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It has been over two years since the closing of the third edition of the Taiwan International Queer Film Festival, after which I stepped down from the festival’s directorship, and of the first Queermosa Awards, where we honored the LGBTQ heroes of Taiwan. Instead of taking a long beak to recover from this hectic time and redirect my focus towards my newborn twin boys, I became one of the 5 core members of the Marriage Equality Coalition. 

Taiwanese singer 陳嘉樺 (Ella) and LGBT activist 祁家威 (Chi Chia-wei) at the Queermosa Awards gala 

During that time, the end of 2016, Professor Picoux's death captured the heart and attention of the whole nation. A longtime foreign partner of a Taiwanese man, Picoux was denied any medical decision rights over his partner’s health by his partner’s family. The family also denied him his de facto "community" property with his partner, which would have been automatically his if, and only if, they were legally married. Unfortunately, even after being together for almost 40 years, they were not allowed to do the most basic thing a loving couple can do, something the majority of the world’s population take for granted. Heterosexuals couples can step into city hall and get married in half an hour, immediately obtaining legal recognition and its ensuing protection. A gay couple together for more than 40 years was stripped of any rights. The repercussions of this discriminatory system are well-known to all of us.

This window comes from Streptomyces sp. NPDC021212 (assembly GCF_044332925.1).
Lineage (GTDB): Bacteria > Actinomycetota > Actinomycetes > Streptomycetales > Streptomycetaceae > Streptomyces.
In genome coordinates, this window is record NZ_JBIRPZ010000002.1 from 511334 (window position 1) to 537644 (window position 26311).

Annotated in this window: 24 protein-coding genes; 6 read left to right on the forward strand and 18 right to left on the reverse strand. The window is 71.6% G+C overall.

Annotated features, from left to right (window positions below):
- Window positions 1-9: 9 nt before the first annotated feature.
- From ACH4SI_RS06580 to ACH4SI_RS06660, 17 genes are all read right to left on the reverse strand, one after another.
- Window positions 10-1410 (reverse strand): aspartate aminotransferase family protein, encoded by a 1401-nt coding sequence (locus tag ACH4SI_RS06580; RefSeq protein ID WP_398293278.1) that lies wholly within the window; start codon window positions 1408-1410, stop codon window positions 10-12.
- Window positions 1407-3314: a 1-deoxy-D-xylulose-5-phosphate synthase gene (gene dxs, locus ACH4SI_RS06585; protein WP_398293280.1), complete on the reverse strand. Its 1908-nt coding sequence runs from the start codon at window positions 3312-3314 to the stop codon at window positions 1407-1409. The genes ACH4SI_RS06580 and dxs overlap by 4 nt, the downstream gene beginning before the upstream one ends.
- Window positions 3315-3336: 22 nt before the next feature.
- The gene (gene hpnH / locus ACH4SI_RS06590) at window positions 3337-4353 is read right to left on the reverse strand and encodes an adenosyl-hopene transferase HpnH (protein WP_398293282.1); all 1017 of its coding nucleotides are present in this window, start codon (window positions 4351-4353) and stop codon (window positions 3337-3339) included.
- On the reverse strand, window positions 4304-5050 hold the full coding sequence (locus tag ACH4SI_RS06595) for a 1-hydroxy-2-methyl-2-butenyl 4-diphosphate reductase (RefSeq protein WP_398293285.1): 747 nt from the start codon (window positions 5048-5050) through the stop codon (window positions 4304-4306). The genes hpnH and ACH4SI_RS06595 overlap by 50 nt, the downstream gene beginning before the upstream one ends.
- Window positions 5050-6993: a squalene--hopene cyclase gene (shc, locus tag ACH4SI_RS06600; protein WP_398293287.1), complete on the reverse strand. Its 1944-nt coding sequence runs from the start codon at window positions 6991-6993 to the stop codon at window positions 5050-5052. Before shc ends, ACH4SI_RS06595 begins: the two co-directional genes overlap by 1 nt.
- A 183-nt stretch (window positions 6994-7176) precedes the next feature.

Professor Picoux and partner.

Fast forward to today, November 19th. Even after the Constitutional Court ruled that the denial of same-sex marriage in Taiwan a violation of the Equality Clause of the Constitution, after the countless public hearings, rallies, articles, videos, tears and laughs, we still face the absurd referenda on the issue of whether two people can become legally married and received an equal treatment as the rest of society.

Unfortunately, we are hearing a lot of voices and arguments that are half-truths at best and malign and degrading at its worst, casting the ugliest type of stigma and discrimination against LGBTQ people. The arguments that I have heard over and over again are as ridiculous as children being unable to call their parents "mom" and "dad", but instead must address them as "Parent 1" and "Parent 2"; or that if we allow gays to marry, then HIV patients will desperately arrange fake marriages to come into Taiwan and access our national health insurance, terrifically taxing our social welfare system. Finally, of course, if gays marry, then Taiwan will eventually go extinct as a society because gays cannot have children. All arguments feed the fears and anxiety of people, and attempt to brainwash them to vote against humanity, human rights, rationality and even life.

Anti-LGBT rally.

What children call their parents is up to each household, whether to address them as mother, mom, mama, or anything else, is up to each family and no law is going to legislate this. There are several dozens of countries who have legalized same-sex marriage, many of them with national healthcare systems, and we have not heard one single piece of news of them experiencing an avalanche of HIV people going over there to get married. And, certainly, many gay couples want to settle down and start a family, yes, including having kids of our own. Several hundred gay parents in Taiwan and I are the living example, as well as the at least 300,000 kids under 18 who are living under gay households in the US, according to the UCLA Law School Williams Institute. We are only here to contribute to Taiwan’s society.